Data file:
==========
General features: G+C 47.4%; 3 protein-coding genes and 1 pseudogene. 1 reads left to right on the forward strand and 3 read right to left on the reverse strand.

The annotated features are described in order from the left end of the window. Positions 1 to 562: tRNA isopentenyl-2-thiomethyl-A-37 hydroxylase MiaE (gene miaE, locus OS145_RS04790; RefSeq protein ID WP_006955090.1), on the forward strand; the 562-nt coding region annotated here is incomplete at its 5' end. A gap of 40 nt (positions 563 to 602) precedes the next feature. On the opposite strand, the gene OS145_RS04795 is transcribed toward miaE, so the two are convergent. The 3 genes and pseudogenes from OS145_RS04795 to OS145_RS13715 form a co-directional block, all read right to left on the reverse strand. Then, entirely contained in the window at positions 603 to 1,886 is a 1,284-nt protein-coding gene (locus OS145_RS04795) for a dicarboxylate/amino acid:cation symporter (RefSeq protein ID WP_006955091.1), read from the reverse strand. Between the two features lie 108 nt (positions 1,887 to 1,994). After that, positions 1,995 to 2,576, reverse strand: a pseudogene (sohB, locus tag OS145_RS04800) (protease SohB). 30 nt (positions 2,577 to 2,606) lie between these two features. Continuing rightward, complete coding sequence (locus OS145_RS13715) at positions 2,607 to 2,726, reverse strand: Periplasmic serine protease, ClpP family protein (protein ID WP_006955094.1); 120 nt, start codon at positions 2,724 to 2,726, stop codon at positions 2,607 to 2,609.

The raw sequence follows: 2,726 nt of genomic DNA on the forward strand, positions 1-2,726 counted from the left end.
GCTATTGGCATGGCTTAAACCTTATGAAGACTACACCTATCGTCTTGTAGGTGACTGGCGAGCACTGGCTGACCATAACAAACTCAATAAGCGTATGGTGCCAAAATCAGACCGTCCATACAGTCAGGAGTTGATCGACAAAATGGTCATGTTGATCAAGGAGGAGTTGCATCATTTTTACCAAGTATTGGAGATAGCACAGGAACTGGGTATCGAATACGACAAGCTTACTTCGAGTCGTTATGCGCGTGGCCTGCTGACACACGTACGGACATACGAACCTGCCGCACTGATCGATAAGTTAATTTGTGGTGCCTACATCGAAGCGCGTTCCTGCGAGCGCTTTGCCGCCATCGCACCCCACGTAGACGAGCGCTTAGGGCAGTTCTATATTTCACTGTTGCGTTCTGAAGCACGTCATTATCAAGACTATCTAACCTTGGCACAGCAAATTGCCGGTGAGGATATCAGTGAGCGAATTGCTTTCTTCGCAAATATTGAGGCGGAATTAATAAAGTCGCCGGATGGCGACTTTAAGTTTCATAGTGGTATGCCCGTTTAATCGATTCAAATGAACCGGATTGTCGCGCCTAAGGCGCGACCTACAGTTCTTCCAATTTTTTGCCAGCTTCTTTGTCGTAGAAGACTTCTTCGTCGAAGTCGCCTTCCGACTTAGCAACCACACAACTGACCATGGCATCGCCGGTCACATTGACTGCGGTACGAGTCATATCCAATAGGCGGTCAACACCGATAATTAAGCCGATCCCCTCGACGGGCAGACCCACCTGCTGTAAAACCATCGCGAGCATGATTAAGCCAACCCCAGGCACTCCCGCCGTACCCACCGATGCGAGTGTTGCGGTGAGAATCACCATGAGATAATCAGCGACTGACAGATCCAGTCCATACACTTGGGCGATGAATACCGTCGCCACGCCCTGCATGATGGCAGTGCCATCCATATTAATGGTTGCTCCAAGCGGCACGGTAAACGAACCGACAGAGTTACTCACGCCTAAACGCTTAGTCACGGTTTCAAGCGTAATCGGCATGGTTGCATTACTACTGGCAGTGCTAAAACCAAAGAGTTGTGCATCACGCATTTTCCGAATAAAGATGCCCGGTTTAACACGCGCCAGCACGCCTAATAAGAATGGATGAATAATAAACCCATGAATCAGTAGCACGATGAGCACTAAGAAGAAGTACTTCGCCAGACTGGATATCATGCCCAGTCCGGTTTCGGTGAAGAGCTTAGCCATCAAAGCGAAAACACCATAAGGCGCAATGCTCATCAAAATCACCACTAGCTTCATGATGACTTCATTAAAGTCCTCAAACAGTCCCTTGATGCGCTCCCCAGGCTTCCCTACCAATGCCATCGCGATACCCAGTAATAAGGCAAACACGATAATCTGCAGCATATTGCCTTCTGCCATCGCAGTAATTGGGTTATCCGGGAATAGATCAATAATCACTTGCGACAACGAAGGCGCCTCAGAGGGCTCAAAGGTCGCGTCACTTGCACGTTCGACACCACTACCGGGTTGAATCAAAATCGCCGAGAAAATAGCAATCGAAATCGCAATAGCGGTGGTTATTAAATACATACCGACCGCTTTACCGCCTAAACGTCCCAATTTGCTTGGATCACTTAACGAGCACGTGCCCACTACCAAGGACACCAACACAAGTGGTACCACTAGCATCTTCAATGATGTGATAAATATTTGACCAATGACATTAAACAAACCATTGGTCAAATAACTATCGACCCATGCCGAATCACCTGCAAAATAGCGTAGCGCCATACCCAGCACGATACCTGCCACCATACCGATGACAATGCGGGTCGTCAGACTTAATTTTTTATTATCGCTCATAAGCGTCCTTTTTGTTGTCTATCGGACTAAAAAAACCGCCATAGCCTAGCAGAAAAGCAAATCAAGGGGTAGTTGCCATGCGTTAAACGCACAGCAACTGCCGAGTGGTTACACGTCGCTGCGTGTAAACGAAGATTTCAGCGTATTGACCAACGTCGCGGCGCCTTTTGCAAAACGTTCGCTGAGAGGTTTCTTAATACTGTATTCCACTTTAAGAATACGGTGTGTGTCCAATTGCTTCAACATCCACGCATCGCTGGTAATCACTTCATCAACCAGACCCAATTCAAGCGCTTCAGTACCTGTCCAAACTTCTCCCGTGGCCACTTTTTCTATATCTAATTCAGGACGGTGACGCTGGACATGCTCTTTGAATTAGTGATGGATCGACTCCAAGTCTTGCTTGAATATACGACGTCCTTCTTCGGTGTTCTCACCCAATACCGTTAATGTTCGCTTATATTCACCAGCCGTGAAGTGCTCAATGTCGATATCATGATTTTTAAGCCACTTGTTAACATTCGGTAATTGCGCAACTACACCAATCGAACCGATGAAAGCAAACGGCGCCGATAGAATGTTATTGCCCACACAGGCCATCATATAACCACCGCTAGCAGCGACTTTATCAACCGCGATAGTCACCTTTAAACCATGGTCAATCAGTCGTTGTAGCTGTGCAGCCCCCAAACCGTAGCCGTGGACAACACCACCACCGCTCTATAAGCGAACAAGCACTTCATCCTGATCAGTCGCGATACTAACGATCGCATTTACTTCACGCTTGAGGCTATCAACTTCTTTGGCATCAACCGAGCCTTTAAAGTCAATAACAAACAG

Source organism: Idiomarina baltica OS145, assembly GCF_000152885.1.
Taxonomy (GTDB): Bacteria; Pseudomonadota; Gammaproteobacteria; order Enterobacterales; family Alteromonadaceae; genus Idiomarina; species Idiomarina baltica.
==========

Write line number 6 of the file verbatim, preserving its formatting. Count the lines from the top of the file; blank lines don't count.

Taxonomy (GTDB): Bacteria; Pseudomonadota; Gammaproteobacteria; order Enterobacterales; family Alteromonadaceae; genus Idiomarina; species Idiomarina baltica.